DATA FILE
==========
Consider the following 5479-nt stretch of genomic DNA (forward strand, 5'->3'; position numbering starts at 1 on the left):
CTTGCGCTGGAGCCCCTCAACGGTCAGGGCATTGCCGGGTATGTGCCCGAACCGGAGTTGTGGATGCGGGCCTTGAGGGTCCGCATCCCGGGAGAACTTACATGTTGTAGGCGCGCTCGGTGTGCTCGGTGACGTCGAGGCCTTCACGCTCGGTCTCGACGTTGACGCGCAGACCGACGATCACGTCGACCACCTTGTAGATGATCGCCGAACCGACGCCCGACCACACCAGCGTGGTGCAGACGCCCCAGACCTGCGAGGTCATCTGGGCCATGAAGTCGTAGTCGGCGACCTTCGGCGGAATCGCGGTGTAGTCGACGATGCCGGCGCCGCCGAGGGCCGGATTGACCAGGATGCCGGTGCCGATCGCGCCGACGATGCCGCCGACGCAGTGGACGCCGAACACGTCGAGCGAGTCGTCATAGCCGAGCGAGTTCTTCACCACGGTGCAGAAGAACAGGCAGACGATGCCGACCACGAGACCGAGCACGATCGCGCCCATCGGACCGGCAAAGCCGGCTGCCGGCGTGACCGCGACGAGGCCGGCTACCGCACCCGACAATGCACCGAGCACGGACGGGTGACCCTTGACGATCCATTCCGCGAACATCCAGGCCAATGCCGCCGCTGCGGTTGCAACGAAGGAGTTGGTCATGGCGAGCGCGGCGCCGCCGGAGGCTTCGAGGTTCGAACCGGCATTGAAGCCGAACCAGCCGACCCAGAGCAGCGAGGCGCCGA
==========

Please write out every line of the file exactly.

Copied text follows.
Consider the following 5479-nt stretch of genomic DNA (forward strand, 5'->3'; position numbering starts at 1 on the left):
CTTGCGCTGGAGCCCCTCAACGGTCAGGGCATTGCCGGGTATGTGCCCGAACCGGAGTTGTGGATGCGGGCCTTGAGGGTCCGCATCCCGGGAGAACTTACATGTTGTAGGCGCGCTCGGTGTGCTCGGTGACGTCGAGGCCTTCACGCTCGGTCTCGACGTTGACGCGCAGACCGACGATCACGTCGACCACCTTGTAGATGATCGCCGAACCGACGCCCGACCACACCAGCGTGGTGCAGACGCCCCAGACCTGCGAGGTCATCTGGGCCATGAAGTCGTAGTCGGCGACCTTCGGCGGAATCGCGGTGTAGTCGACGATGCCGGCGCCGCCGAGGGCCGGATTGACCAGGATGCCGGTGCCGATCGCGCCGACGATGCCGCCGACGCAGTGGACGCCGAACACGTCGAGCGAGTCGTCATAGCCGAGCGAGTTCTTCACCACGGTGCAGAAGAACAGGCAGACGATGCCGACCACGAGACCGAGCACGATCGCGCCCATCGGACCGGCAAAGCCGGCTGCCGGCGTGACCGCGACGAGGCCGGCTACCGCACCCGACAATGCACCGAGCACGGACGGGTGACCCTTGACGATCCATTCCGCGAACATCCAGGCCAATGCCGCCGCTGCGGTTGCAACGAAGGAGTTGGTCATGGCGAGCGCGGCGCCGCCGGAGGCTTCGAGGTTCGAACCGGCATTGAAGCCGAACCAGCCGACCCAGAGCAGCGAGGCGCCGA